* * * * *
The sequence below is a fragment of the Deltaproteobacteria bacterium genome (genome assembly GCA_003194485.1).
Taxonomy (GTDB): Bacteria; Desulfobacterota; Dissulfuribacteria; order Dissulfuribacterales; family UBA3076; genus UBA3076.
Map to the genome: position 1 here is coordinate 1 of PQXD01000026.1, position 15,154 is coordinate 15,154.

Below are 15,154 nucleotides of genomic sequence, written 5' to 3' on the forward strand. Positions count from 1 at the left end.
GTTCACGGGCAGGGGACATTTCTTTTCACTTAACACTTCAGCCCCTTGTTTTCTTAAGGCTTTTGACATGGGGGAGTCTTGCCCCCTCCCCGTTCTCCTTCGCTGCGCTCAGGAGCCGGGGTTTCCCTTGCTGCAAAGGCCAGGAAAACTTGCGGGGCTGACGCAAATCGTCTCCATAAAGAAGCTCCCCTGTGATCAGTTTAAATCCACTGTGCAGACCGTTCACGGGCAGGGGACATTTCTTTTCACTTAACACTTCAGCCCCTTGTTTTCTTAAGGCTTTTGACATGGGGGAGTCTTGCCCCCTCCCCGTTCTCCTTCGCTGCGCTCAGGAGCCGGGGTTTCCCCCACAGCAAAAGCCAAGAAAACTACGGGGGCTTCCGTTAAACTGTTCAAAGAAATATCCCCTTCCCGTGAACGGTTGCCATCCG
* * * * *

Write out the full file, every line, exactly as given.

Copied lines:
The sequence below is a fragment of the Deltaproteobacteria bacterium genome (genome assembly GCA_003194485.1).
Taxonomy (GTDB): Bacteria; Desulfobacterota; Dissulfuribacteria; order Dissulfuribacterales; family UBA3076; genus UBA3076.
Map to the genome: position 1 here is coordinate 1 of PQXD01000026.1, position 15,154 is coordinate 15,154.

Below are 15,154 nucleotides of genomic sequence, written 5' to 3' on the forward strand. Positions count from 1 at the left end.
GTTCACGGGCAGGGGACATTTCTTTTCACTTAACACTTCAGCCCCTTGTTTTCTTAAGGCTTTTGACATGGGGGAGTCTTGCCCCCTCCCCGTTCTCCTTCGCTGCGCTCAGGAGCCGGGGTTTCCCTTGCTGCAAAGGCCAGGAAAACTTGCGGGGCTGACGCAAATCGTCTCCATAAAGAAGCTCCCCTGTGATCAGTTTAAATCCACTGTGCAGACCGTTCACGGGCAGGGGACATTTCTTTTCACTTAACACTTCAGCCCCTTGTTTTCTTAAGGCTTTTGACATGGGGGAGTCTTGCCCCCTCCCCGTTCTCCTTCGCTGCGCTCAGGAGCCGGGGTTTCCCCCACAGCAAAAGCCAAGAAAACTACGGGGGCTTCCGTTAAACTGTTCAAAGAAATATCCCCTTCCCGTGAACGGTTGCCATCCG